``non-jurisdictional.'' PHMSA collects information consistent with its 
mission to ensure pipeline safety. PHMSA does not collect information 
that has no relevance to pipeline and storage operations. With respect 
to refineries used in the petroleum industry, they are non-
jurisdictional to PHMSA and we are not proposing to collect information 
on refineries except that reporting the location of a particular 
pipeline that ends at a refinery necessarily imparts ancillary 
information on the location of the refinery. In any event we do not 
believe the GPA's members generally include refineries.

D. Data Security

    PHMSA understands that the new data elements have varying degrees 
of sensitivity, and that some are highly sensitive when contained in 
the NPMS system. PHMSA has discussed the appropriate security 
categorization for the new data elements with TSA and has reviewed all 
comments regarding security submitted during the two 60-day notice 
comment periods.
    The following new data elements when contained in the NPMS system 
are considered SSI (Sensitive Security Information). These elements 
will be kept in an SSI-compliant environment at PHMSA. PHMSA would only 
release this information to covered persons with a need to know the 
information, as defined in 49 CFR part 15.

[[Page 40764]]

SSI Elements
 Percent SMYS
 MAOP/MOP
 Segment ``could affect'' a Drinking Water USA
 Pump and compressor stations
 Gas storage fields
 Mainline block valves

    The elements in the list below are proposed to be restricted to 
government officials by inclusion in the Pipeline Information 
Management and Mapping Application (PIMMA), on www.npms.phmsa.dot.gov. 
PIMMA is password-protected and available only to government officials 
(who may see their area of jurisdiction). All PIMMA users are vetted to 
confirm their identity and employment before a password is issued. 
Pipeline operators may gain access to PIMMA but they will see only the 
pipelines they operate. The elements below may also be provided in 
shapefile or geodatabase format to requesting government officials upon 
verification of identity and employment, and receipt of a signed letter 
consenting to PHMSA's data security policy.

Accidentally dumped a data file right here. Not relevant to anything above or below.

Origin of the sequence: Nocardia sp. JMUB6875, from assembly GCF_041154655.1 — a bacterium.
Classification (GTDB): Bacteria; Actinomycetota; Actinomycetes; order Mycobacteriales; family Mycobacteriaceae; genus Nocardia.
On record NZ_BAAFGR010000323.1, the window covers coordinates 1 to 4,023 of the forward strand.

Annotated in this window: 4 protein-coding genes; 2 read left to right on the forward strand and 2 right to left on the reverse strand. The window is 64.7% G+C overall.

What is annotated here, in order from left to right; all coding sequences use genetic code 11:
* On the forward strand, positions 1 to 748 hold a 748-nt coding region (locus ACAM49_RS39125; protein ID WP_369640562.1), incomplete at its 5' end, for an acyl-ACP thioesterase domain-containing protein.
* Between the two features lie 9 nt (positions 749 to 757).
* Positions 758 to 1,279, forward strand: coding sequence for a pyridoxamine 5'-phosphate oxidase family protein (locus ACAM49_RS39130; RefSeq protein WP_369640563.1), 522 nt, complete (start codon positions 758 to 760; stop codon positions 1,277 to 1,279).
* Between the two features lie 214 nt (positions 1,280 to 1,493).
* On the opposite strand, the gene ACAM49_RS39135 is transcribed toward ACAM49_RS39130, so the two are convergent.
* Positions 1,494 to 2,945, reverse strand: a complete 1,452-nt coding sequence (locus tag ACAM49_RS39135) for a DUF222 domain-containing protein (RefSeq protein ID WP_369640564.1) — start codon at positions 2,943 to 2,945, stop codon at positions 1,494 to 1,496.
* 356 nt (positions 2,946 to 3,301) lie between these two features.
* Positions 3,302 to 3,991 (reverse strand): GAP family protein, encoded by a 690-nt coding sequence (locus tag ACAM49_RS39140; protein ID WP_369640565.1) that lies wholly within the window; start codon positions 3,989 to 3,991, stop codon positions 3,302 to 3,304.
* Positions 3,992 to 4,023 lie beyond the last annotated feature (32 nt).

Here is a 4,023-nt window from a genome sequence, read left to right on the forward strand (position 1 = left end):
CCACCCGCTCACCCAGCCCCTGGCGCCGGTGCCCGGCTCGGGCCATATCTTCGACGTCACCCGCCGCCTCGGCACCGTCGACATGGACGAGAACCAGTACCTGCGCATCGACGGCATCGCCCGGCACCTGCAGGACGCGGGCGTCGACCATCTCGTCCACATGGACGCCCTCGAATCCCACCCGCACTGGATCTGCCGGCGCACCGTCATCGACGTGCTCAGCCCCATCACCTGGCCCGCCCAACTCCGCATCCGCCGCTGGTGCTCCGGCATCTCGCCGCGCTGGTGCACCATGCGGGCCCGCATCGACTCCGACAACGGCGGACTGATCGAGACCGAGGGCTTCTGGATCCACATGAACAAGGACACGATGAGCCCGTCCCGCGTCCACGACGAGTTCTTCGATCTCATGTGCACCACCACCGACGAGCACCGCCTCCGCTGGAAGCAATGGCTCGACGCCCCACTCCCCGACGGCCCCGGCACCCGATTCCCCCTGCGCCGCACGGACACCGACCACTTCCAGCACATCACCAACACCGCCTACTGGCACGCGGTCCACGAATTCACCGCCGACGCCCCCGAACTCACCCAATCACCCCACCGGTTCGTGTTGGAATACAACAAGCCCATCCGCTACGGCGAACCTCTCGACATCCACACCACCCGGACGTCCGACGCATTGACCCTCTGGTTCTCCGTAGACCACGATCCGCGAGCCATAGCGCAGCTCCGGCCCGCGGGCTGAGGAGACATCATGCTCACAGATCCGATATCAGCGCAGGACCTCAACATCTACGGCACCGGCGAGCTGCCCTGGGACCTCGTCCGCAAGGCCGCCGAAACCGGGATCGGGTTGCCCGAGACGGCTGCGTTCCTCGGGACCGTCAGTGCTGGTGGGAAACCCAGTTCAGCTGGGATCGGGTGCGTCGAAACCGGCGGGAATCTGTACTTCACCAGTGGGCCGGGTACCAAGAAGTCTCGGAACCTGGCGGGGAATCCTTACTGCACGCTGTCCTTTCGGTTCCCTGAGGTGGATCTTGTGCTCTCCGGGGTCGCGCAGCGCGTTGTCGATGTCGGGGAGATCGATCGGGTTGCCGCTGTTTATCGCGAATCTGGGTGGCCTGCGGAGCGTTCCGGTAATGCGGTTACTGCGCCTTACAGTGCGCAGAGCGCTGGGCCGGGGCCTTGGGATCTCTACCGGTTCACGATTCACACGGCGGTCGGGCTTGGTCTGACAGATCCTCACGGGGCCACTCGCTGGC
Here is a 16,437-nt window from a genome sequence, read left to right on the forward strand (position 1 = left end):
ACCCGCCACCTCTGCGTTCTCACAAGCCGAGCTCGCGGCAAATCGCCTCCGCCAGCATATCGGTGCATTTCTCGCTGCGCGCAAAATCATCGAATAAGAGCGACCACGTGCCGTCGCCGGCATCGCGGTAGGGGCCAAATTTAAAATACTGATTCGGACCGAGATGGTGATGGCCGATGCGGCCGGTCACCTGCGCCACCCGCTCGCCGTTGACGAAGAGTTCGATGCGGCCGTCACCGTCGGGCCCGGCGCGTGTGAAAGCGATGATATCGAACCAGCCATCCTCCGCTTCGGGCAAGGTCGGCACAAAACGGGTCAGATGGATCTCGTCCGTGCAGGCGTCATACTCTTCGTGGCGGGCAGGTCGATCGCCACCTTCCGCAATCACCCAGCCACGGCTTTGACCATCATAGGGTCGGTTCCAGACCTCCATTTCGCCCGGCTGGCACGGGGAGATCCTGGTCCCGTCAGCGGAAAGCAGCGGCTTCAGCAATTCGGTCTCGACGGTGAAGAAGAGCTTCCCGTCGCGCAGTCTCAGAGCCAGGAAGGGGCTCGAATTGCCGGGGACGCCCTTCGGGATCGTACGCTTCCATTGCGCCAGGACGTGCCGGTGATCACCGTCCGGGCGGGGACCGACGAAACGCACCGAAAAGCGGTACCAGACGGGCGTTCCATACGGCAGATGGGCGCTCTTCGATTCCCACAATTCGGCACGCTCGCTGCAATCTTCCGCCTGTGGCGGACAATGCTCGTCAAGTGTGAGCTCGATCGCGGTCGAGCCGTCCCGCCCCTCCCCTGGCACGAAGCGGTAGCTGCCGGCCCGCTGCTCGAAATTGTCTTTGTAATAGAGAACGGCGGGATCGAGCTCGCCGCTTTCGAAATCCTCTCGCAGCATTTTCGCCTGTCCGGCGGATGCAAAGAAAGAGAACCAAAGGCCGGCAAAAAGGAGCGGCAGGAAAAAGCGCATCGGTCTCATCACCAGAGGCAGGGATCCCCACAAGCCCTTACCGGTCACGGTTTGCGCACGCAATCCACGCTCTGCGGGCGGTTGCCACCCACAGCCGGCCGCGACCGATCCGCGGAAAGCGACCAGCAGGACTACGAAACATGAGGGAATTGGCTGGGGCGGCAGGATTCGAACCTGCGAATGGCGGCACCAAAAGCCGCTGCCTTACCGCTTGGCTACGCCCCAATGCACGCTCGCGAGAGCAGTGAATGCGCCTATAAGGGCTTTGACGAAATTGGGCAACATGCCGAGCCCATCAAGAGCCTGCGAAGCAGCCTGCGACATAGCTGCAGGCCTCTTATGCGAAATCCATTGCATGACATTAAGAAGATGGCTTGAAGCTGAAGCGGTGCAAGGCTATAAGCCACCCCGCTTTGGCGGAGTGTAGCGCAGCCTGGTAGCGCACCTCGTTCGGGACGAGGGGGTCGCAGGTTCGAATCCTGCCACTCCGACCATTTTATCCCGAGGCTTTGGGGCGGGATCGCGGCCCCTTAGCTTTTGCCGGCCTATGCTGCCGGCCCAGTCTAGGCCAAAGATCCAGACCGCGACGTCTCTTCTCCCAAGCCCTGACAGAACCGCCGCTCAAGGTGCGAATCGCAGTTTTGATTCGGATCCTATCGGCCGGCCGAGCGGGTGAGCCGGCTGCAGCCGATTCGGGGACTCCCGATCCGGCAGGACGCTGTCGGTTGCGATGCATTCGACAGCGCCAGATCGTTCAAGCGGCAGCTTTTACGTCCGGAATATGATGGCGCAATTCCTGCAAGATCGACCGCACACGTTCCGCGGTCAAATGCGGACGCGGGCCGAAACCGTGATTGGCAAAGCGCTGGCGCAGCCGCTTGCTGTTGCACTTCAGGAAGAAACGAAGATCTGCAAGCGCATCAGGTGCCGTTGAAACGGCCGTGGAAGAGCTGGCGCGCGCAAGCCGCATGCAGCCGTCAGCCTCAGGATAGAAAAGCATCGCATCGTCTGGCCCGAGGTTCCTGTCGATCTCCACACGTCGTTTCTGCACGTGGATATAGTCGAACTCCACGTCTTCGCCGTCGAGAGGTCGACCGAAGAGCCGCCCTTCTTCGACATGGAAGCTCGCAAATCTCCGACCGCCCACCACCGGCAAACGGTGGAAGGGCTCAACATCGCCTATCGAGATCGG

Elements Restricted to Government Officials
 Pipe diameter
 Commodity detail
 Pipe grade
 Seam type
 Decade of installation
 Wall thickness
 Inline inspection (yes/no)
 Class location
 Gas HCA segment
 Segment ``could affect'' a Highly Populated Area, Other 
Populated Area, Ecological USA, or Commercially Navigable Waterway
 Assessment method
 Assessment year
 Coated/uncoated
 FRP sequence number
 The proposed new LNG plant attributes (type of plant, total 
capacity, year constructed, impoundments, and exclusion zones)
 Breakout tank capacity

    The following elements are proposed to be displayed on the NPMS 
Public Viewer, which can be accessed by the general public. The current 
extent (one county per session) and zoom level (no closer than 
1:24,000) restrictions will remain in place.
Public Viewer Elements
 Pipe material
 Pipe join method
 Onshore/offshore
 Abandoned lines
 LNG plant locations and attributes not listed under the 
``elements restricted to government officials'' section
 Breakout tank locations and attributes (excluding capacity)

E. Industry Counter-Proposals

    Industry groups AGA, INGAA, API, and AOPL submitted comments which 
included alternative plans for revisions to the NPMS. These plans 
included support for a limited number of data elements in the 2015 
Federal Register notice. The table below shows the elements supported 
by the counter-proposals.

----------------------------------------------------------------------------------------------------------------
                 Data element                                     Supported in counter-proposal
----------------------------------------------------------------------------------------------------------------
Diameter......................................  AGA, INGAA, API, AOPL.
Commodity detail..............................  AGA.
Pipe material.................................  AGA, INGAA, API, AOPL.
Highest percent operating SMYS................  AGA.
Decade of installation........................  AGA.
Wall thickness................................  API, AOPL.
Inline inspection (yes/no)....................  INGAA.
Class location................................  AGA.
Gas HCA segment...............................  AGA, INGAA.
Segment ``could affect'' an HCA...............  INGAA.
Coated/uncoated (yes/no only).................  AGA, INGAA.
----------------------------------------------------------------------------------------------------------------

    PHMSA finds that all sets of attributes proposed by industry groups 
are inadequate to meet PHMSA's risk assessment and emergency planning 
goals as well as mandates from Congress and recommendations from NTSB. 
The next section provides a table showing the new data elements which 
will fulfill the recommendations and mandates.

F. Mandates and Recommendations

    In additional to satisfying DOT mission needs, PHMSA mission needs, 
PHMSA internal group needs, PHMSA partner needs and PHMSA stakeholder 
needs, this Information Collection is gathering geospatial information 
which will be used to fulfill Congressional mandates and National